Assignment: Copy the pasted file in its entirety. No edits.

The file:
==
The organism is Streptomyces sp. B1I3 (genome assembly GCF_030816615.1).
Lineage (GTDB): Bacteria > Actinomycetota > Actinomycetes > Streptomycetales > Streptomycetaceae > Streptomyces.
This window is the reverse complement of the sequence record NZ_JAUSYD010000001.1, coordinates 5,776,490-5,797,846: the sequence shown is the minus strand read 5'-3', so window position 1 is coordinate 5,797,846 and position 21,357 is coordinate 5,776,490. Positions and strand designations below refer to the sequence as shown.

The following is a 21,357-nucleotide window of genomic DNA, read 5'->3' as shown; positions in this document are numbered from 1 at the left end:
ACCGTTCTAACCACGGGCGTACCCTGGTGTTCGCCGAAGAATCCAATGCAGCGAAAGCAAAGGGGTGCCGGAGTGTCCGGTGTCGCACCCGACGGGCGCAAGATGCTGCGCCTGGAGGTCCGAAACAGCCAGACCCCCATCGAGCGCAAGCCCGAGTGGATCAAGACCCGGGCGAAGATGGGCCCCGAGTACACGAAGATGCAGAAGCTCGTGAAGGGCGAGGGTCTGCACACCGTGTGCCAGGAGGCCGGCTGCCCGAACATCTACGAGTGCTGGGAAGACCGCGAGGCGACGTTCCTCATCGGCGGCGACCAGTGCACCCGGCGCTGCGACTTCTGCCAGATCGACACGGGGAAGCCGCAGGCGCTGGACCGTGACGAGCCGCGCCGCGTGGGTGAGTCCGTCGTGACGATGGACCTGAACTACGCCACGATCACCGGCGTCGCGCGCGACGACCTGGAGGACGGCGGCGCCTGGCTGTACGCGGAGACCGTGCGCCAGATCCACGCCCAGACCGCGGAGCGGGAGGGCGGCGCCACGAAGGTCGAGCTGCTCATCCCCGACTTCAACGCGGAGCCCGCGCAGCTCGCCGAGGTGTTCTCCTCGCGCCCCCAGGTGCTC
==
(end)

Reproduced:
The organism is Streptomyces sp. B1I3 (genome assembly GCF_030816615.1).
Lineage (GTDB): Bacteria > Actinomycetota > Actinomycetes > Streptomycetales > Streptomycetaceae > Streptomyces.
This window is the reverse complement of the sequence record NZ_JAUSYD010000001.1, coordinates 5,776,490-5,797,846: the sequence shown is the minus strand read 5'-3', so window position 1 is coordinate 5,797,846 and position 21,357 is coordinate 5,776,490. Positions and strand designations below refer to the sequence as shown.

The following is a 21,357-nucleotide window of genomic DNA, read 5'->3' as shown; positions in this document are numbered from 1 at the left end:
ACCGTTCTAACCACGGGCGTACCCTGGTGTTCGCCGAAGAATCCAATGCAGCGAAAGCAAAGGGGTGCCGGAGTGTCCGGTGTCGCACCCGACGGGCGCAAGATGCTGCGCCTGGAGGTCCGAAACAGCCAGACCCCCATCGAGCGCAAGCCCGAGTGGATCAAGACCCGGGCGAAGATGGGCCCCGAGTACACGAAGATGCAGAAGCTCGTGAAGGGCGAGGGTCTGCACACCGTGTGCCAGGAGGCCGGCTGCCCGAACATCTACGAGTGCTGGGAAGACCGCGAGGCGACGTTCCTCATCGGCGGCGACCAGTGCACCCGGCGCTGCGACTTCTGCCAGATCGACACGGGGAAGCCGCAGGCGCTGGACCGTGACGAGCCGCGCCGCGTGGGTGAGTCCGTCGTGACGATGGACCTGAACTACGCCACGATCACCGGCGTCGCGCGCGACGACCTGGAGGACGGCGGCGCCTGGCTGTACGCGGAGACCGTGCGCCAGATCCACGCCCAGACCGCGGAGCGGGAGGGCGGCGCCACGAAGGTCGAGCTGCTCATCCCCGACTTCAACGCGGAGCCCGCGCAGCTCGCCGAGGTGTTCTCCTCGCGCCCCCAGGTGCTC